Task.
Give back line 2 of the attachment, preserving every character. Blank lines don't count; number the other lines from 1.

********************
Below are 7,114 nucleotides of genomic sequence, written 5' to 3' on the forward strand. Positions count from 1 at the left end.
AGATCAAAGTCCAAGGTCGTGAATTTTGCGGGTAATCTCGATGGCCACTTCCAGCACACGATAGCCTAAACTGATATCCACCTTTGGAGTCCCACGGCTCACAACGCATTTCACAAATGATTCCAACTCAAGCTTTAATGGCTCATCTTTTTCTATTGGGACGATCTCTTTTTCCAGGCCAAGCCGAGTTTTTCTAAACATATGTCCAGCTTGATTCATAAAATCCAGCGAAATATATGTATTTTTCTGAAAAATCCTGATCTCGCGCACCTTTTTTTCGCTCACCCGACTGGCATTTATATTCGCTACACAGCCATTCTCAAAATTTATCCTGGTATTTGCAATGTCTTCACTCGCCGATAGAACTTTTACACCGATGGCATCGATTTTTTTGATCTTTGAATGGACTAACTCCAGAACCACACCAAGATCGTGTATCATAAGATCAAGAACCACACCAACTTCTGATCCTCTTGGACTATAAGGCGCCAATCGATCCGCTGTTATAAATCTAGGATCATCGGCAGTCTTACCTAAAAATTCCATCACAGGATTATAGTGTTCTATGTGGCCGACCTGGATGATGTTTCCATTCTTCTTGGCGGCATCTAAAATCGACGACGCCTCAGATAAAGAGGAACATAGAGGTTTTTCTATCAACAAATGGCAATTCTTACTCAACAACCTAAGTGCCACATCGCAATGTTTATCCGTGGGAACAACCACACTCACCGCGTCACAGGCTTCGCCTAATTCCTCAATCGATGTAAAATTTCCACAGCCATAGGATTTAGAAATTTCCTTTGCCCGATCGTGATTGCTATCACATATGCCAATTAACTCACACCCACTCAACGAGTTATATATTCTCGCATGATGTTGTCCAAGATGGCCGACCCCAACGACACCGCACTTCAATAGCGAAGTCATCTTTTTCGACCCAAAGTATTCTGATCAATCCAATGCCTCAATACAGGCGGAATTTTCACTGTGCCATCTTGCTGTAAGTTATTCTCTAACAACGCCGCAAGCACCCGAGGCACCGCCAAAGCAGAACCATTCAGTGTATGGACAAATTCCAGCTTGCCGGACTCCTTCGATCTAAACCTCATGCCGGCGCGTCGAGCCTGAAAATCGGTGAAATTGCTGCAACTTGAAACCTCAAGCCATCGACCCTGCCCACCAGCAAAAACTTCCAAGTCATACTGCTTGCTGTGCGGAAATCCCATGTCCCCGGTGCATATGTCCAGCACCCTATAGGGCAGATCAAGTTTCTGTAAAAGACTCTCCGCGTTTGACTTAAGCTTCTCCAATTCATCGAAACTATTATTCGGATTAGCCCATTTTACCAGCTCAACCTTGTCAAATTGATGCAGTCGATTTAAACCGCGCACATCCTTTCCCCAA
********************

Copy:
AGATCAAAGTCCAAGGTCGTGAATTTTGCGGGTAATCTCGATGGCCACTTCCAGCACACGATAGCCTAAACTGATATCCACCTTTGGAGTCCCACGGCTCACAACGCATTTCACAAATGATTCCAACTCAAGCTTTAATGGCTCATCTTTTTCTATTGGGACGATCTCTTTTTCCAGGCCAAGCCGAGTTTTTCTAAACATATGTCCAGCTTGATTCATAAAATCCAGCGAAATATATGTATTTTTCTGAAAAATCCTGATCTCGCGCACCTTTTTTTCGCTCACCCGACTGGCATTTATATTCGCTACACAGCCATTCTCAAAATTTATCCTGGTATTTGCAATGTCTTCACTCGCCGATAGAACTTTTACACCGATGGCATCGATTTTTTTGATCTTTGAATGGACTAACTCCAGAACCACACCAAGATCGTGTATCATAAGATCAAGAACCACACCAACTTCTGATCCTCTTGGACTATAAGGCGCCAATCGATCCGCTGTTATAAATCTAGGATCATCGGCAGTCTTACCTAAAAATTCCATCACAGGATTATAGTGTTCTATGTGGCCGACCTGGATGATGTTTCCATTCTTCTTGGCGGCATCTAAAATCGACGACGCCTCAGATAAAGAGGAACATAGAGGTTTTTCTATCAACAAATGGCAATTCTTACTCAACAACCTAAGTGCCACATCGCAATGTTTATCCGTGGGAACAACCACACTCACCGCGTCACAGGCTTCGCCTAATTCCTCAATCGATGTAAAATTTCCACAGCCATAGGATTTAGAAATTTCCTTTGCCCGATCGTGATTGCTATCACATATGCCAATTAACTCACACCCACTCAACGAGTTATATATTCTCGCATGATGTTGTCCAAGATGGCCGACCCCAACGACACCGCACTTCAATAGCGAAGTCATCTTTTTCGACCCAAAGTATTCTGATCAATCCAATGCCTCAATACAGGCGGAATTTTCACTGTGCCATCTTGCTGTAAGTTATTCTCTAACAACGCCGCAAGCACCCGAGGCACCGCCAAAGCAGAACCATTCAGTGTATGGACAAATTCCAGCTTGCCGGACTCCTTCGATCTAAACCTCATGCCGGCGCGTCGAGCCTGAAAATCGGTGAAATTGCTGCAACTTGAAACCTCAAGCCATCGACCCTGCCCACCAGCAAAAACTTCCAAGTCATACTGCTTGCTGTGCGGAAATCCCATGTCCCCGGTGCATATGTCCAGCACCCTATAGGGCAGATCAAGTTTCTGTAAAAGACTCTCCGCGTTTGACTTAAGCTTCTCCAATTCATCGAAACTATTATTCGGATTAGCCCATTTTACCAGCTCAACCTTGTCAAATTGATGCAGTCGATTTAAACCGCGCACATCCTTTCCCCAA